Workers Comp Calculator

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On the job injuries and work-related health hazards can occur no matter if you work for a law firm or on a construction site. This is why every business in the U.S. that employs more than two people is required by law to have a valid workers’ compensation insurance policy, apart from businesses in Texas.

The exact requirements vary between states, but in general it is a good idea to have workers compensation insurance regardless just in case.

The benefits for the employees cover medical costs, sick pays, and rehabilitation costs. Should the unthinkable happen, the worker’s comp insurance covers any funeral costs.

What factors determined the workers’ comp insurance?

Your workers’ compensation insurance depends on three factors:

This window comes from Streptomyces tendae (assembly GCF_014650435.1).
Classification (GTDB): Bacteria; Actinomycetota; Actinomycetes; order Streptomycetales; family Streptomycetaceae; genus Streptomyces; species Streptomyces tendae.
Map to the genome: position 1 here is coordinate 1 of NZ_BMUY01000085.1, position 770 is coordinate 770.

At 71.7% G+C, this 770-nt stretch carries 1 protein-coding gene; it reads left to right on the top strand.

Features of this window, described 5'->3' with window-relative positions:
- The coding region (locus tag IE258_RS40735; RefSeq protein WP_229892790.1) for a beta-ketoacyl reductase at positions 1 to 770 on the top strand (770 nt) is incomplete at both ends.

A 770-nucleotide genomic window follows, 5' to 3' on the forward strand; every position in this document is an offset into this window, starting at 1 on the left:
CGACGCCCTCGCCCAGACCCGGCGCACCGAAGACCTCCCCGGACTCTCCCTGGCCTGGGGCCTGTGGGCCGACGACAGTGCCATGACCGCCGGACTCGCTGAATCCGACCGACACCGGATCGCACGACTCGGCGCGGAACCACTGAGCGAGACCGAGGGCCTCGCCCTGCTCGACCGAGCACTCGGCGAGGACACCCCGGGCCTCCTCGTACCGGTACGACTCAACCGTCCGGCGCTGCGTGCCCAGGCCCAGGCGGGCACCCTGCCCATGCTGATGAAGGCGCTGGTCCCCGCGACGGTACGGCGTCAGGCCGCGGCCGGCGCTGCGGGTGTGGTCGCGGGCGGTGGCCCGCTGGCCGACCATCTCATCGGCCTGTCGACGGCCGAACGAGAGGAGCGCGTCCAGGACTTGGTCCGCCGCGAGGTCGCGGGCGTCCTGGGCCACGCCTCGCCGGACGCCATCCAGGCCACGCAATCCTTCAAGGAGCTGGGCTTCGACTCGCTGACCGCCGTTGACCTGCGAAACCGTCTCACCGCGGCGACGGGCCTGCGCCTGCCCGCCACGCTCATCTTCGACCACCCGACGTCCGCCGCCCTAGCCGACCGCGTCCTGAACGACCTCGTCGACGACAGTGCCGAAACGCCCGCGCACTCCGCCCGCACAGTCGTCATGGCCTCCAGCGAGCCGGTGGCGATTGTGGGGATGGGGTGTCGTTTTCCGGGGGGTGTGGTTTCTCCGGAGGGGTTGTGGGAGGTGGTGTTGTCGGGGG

• Annual percentage of payroll
  • The class code rate for your profession
  • Experience rate modification

In the paragraphs that follow, I shall have a closer look at each of these factors. For now, suffice it to say that:

  • The higher your salary is, the higher workers compensation premium you’ll get
  • The class code classifies your job as a high-risk, medium-risk, or low-risk one. The riskier your job, the more money you can expect to get in case of an on-the-job trauma.
  • Finally, the more years of experience you have under your belt, the higher workers comp premium you can expect to get in case of injury.

Classification code rates explained

Speaking of workers comp insurance, professions in the U.S. are classified by four-digit numbers or class codes. Each classification code is accompanied by a brief of the job and a class code rate.